A photograph from the late 1920s, showing an aerial view of a busy Greenland Dock and South Dock, shows the same buildings to the north of Steelyard Cut. The bridge in the painting looks very like the one in the 1870s photograph. Today, the cut survives and is flanked by Henry Grissell’s 1862 swing bridge, which was moved there at a later date from its original position across the entrance lock to South Dock. The buildings were lost during the Second World War, were replaced by various forms of warehousing and have now been replaced by modern housing.
As explained in more detail on the Before South Dock page, in 1865 the two dock operating companies, the Commercial Docks Company and the Grand Surrey Docks and Canal Company amalgamated to form one big company, the Surrey Commercial Docks Company.
By the late 1890s both South Dock and Greenland Dock (which, at that time, was much shorter than it is today) had locks onto the river and were connected to each other and, via Greenland Dock, to a whole network of timber ponds, basins and the Grand Surrey Canal. To the south of them a road ran from east to west, continuing up the eastern side of South Dock and crossing the Grand Surrey Canal to the south. The Grand Surrey Canal passed uninterrupted to the south of both, linking Surrey Basin in the west of Rotherhithe with the rest of the canal which headed first east and then south towards Peckham. Rotherhithe was a vast mosaic of docks, basins and timber ponds flanked by endless warehouses. Housing, small shops and pubs were all confined to the edges of the river, where they rubbed shoulders with ship repair and related services. It is all beautifully captured in Michael Rizzello’s 1896 sculpture of Rotherhithe, which sits on the top of Stave Hill.
As the docks became busy and settlements grew up around them, requirements for improved public services became obvious, and local churches and schools were established. Trinity Church, in the nearby Downtown area, was established in 1838 with a small school, and St Barnabas on Plough Way was built in 1872, with its associated school opening in 1874. The church was the first new one in the area to be overseen by Reverend Beck, who took over the parish of St Mary’s on the death of Reverend Blick, who had been partially responsible for many of the above-mentioned new churches. Reverend Blick had forseen the problem of the growing population in that area and had secured land for the church, which was donated by a Mrs Ram from her own estate. A fund was opened, with Reverend Beck and local timber broker Charles Churchill acting as joint treasurers. Charles Churchill contributed to the fund as a subscriber, as did the lord of the manor of Rotherhithe, Sir William Maynard Gomm (1785-1875) who gave £1500.00 (“a most munificent contributor” according to Beck), as did other local people. Sir William also donated the communion plate and Lady Gomm gave the marble font. It was designed by the very well known architect William Butterfield, whose decorative brickwork at places like Keeble College, Oxford, is easily recognizable here. You can find out more about St Barnabas Church on my Rotherhithe blog here.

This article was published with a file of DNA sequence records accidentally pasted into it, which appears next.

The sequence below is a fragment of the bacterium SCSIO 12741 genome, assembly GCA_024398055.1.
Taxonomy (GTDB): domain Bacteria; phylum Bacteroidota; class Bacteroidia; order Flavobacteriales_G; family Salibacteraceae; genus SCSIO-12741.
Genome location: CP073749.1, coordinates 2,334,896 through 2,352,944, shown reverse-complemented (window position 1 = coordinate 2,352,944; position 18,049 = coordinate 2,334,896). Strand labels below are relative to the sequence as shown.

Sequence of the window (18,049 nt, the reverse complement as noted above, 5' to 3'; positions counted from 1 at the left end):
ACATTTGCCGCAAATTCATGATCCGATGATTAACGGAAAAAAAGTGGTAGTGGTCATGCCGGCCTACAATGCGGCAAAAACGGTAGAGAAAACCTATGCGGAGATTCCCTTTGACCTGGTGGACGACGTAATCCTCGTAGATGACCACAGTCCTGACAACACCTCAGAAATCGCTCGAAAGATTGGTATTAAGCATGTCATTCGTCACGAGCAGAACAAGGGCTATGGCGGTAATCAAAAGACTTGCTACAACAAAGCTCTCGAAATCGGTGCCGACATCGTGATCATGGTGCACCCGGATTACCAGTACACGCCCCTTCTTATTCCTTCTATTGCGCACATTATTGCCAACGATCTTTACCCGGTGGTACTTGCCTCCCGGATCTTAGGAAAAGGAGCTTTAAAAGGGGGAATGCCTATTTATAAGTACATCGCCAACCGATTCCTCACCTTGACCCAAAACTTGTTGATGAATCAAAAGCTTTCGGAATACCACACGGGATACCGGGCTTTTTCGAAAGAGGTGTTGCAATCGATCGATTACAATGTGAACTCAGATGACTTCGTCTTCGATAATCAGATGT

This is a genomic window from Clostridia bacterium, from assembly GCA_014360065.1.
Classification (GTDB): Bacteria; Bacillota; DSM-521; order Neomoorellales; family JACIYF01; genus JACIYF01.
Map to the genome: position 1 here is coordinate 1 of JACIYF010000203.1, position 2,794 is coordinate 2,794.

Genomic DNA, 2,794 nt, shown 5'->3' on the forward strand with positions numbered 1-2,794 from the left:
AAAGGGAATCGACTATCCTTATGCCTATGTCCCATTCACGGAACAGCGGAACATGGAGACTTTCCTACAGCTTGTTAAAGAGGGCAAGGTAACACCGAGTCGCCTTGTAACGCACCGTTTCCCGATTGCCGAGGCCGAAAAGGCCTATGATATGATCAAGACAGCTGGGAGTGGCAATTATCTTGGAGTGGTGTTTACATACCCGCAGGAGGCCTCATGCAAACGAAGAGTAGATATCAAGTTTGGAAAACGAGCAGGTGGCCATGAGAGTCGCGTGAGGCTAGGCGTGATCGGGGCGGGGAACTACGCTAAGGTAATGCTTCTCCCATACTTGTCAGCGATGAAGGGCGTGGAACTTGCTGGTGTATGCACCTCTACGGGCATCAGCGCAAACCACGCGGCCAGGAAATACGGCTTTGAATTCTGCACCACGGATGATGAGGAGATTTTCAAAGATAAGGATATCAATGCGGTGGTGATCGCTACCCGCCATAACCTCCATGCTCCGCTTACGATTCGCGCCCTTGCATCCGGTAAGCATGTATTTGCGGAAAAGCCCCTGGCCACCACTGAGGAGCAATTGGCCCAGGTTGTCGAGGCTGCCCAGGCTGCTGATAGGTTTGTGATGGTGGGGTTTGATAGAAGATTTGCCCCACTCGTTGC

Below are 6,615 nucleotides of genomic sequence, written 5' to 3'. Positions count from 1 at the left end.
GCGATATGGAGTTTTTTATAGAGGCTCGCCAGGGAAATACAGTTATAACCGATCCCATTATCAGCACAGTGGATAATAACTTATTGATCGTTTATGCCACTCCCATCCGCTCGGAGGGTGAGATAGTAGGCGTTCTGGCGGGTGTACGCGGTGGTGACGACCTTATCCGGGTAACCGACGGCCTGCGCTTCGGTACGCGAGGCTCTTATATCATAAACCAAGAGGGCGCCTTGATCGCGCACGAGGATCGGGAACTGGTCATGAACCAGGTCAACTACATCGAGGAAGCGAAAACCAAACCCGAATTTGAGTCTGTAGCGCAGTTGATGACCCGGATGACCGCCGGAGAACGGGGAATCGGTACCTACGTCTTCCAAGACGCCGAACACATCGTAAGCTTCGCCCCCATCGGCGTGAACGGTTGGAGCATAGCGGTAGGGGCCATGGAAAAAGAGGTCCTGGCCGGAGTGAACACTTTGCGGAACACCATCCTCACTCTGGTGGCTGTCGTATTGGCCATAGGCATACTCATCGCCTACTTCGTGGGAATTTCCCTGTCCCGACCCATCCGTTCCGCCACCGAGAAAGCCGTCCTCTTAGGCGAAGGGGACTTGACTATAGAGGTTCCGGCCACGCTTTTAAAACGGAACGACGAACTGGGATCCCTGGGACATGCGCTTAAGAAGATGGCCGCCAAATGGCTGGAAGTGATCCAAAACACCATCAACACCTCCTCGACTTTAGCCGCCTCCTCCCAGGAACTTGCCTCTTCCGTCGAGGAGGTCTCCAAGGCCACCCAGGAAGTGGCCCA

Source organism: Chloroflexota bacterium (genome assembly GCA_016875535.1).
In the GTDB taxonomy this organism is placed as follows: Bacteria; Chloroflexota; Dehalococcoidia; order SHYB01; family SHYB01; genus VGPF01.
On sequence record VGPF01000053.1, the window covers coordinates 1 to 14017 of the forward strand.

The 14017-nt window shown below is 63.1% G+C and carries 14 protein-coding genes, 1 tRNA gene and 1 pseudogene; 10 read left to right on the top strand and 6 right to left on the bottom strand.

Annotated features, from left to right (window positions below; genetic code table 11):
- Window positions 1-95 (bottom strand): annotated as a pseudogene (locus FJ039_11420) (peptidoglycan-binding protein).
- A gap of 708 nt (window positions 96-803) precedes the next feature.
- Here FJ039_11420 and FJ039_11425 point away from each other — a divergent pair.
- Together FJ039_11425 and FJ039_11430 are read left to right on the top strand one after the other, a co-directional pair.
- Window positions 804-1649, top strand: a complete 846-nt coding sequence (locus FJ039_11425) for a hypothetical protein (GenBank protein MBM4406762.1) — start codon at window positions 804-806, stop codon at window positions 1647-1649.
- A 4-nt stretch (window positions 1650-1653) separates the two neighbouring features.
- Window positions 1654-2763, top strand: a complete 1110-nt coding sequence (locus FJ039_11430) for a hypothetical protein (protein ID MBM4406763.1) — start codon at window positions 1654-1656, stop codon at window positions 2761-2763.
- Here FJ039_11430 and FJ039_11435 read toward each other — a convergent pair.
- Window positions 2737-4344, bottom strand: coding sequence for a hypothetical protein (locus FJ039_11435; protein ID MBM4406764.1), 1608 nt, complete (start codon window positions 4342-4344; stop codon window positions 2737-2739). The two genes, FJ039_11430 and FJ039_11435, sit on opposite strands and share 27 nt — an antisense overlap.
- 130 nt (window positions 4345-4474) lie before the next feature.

In the late 1890s Greenland Dock was extended, but South Dock remained unaltered, leading to a number of changes in the immediate organization of the upriver docks.
For the next part of the story click here: South Dock 1902-1914